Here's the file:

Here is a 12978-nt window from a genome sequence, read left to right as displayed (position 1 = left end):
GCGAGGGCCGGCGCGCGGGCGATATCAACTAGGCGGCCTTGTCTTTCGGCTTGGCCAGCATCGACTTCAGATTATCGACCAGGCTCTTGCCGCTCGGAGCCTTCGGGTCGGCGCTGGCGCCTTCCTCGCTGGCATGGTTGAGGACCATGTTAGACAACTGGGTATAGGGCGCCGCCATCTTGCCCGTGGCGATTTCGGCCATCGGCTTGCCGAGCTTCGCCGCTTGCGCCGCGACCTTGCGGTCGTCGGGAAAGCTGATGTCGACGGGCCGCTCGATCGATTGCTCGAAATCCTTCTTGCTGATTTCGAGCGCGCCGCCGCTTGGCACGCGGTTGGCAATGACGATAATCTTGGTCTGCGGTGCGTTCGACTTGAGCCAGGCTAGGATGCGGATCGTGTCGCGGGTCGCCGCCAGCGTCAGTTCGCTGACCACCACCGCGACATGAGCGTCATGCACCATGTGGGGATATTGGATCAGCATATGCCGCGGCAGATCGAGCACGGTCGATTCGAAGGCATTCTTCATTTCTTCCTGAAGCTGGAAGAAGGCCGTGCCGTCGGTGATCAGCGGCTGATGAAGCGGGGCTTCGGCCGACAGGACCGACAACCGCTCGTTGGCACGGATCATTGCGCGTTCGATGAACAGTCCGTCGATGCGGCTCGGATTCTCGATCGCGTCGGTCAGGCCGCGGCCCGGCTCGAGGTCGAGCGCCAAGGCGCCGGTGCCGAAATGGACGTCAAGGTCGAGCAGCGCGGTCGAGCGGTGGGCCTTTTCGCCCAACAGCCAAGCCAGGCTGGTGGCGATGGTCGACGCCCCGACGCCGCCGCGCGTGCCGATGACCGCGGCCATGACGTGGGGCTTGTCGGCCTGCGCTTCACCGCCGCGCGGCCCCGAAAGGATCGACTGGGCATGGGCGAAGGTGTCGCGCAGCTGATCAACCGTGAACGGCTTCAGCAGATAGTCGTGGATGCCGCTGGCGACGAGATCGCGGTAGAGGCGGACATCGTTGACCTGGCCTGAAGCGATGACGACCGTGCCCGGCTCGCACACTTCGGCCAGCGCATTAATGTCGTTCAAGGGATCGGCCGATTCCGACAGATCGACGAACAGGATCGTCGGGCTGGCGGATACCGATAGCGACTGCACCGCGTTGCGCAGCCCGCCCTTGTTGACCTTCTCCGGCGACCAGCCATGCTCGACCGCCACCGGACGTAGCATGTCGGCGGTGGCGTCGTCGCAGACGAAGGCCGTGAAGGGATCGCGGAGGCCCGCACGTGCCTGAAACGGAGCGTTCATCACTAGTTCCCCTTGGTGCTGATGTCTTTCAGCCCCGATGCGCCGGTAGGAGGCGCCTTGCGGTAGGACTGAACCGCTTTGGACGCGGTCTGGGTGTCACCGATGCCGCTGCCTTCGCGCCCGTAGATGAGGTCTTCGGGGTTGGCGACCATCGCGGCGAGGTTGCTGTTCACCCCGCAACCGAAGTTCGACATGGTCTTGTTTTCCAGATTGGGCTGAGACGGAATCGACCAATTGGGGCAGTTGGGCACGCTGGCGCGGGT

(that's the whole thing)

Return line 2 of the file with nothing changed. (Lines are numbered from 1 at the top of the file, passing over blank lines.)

GCGAGGGCCGGCGCGCGGGCGATATCAACTAGGCGGCCTTGTCTTTCGGCTTGGCCAGCATCGACTTCAGATTATCGACCAGGCTCTTGCCGCTCGGAGCCTTCGGGTCGGCGCTGGCGCCTTCCTCGCTGGCATGGTTGAGGACCATGTTAGACAACTGGGTATAGGGCGCCGCCATCTTGCCCGTGGCGATTTCGGCCATCGGCTTGCCGAGCTTCGCCGCTTGCGCCGCGACCTTGCGGTCGTCGGGAAAGCTGATGTCGACGGGCCGCTCGATCGATTGCTCGAAATCCTTCTTGCTGATTTCGAGCGCGCCGCCGCTTGGCACGCGGTTGGCAATGACGATAATCTTGGTCTGCGGTGCGTTCGACTTGAGCCAGGCTAGGATGCGGATCGTGTCGCGGGTCGCCGCCAGCGTCAGTTCGCTGACCACCACCGCGACATGAGCGTCATGCACCATGTGGGGATATTGGATCAGCATATGCCGCGGCAGATCGAGCACGGTCGATTCGAAGGCATTCTTCATTTCTTCCTGAAGCTGGAAGAAGGCCGTGCCGTCGGTGATCAGCGGCTGATGAAGCGGGGCTTCGGCCGACAGGACCGACAACCGCTCGTTGGCACGGATCATTGCGCGTTCGATGAACAGTCCGTCGATGCGGCTCGGATTCTCGATCGCGTCGGTCAGGCCGCGGCCCGGCTCGAGGTCGAGCGCCAAGGCGCCGGTGCCGAAATGGACGTCAAGGTCGAGCAGCGCGGTCGAGCGGTGGGCCTTTTCGCCCAACAGCCAAGCCAGGCTGGTGGCGATGGTCGACGCCCCGACGCCGCCGCGCGTGCCGATGACCGCGGCCATGACGTGGGGCTTGTCGGCCTGCGCTTCACCGCCGCGCGGCCCCGAAAGGATCGACTGGGCATGGGCGAAGGTGTCGCGCAGCTGATCAACCGTGAACGGCTTCAGCAGATAGTCGTGGATGCCGCTGGCGACGAGATCGCGGTAGAGGCGGACATCGTTGACCTGGCCTGAAGCGATGACGACCGTGCCCGGCTCGCACACTTCGGCCAGCGCATTAATGTCGTTCAAGGGATCGGCCGATTCCGACAGATCGACGAACAGGATCGTCGGGCTGGCGGATACCGATAGCGACTGCACCGCGTTGCGCAGCCCGCCCTTGTTGACCTTCTCCGGCGACCAGCCATGCTCGACCGCCACCGGACGTAGCATGTCGGCGGTGGCGTCGTCGCAGACGAAGGCCGTGAAGGGATCGCGGAGGCCCGCACGTGCCTGAAACGGAGCGTTCATCACTAGTTCCCCTTGGTGCTGATGTCTTTCAGCCCCGATGCGCCGGTAGGAGGCGCCTTGCGGTAGGACTGAACCGCTTTGGACGCGGTCTGGGTGTCACCGATGCCGCTGCCTTCGCGCCCGTAGATGAGGTCTTCGGGGTTGGCGACCATCGCGGCGAGGTTGCTGTTCACCCCGCAACCGAAGTTCGACATGGTCTTGTTTTCCAGATTGGGCTGAGACGGAATCGACCAATTGGGGCAGTTGGGCACGCTGGCGCGGGT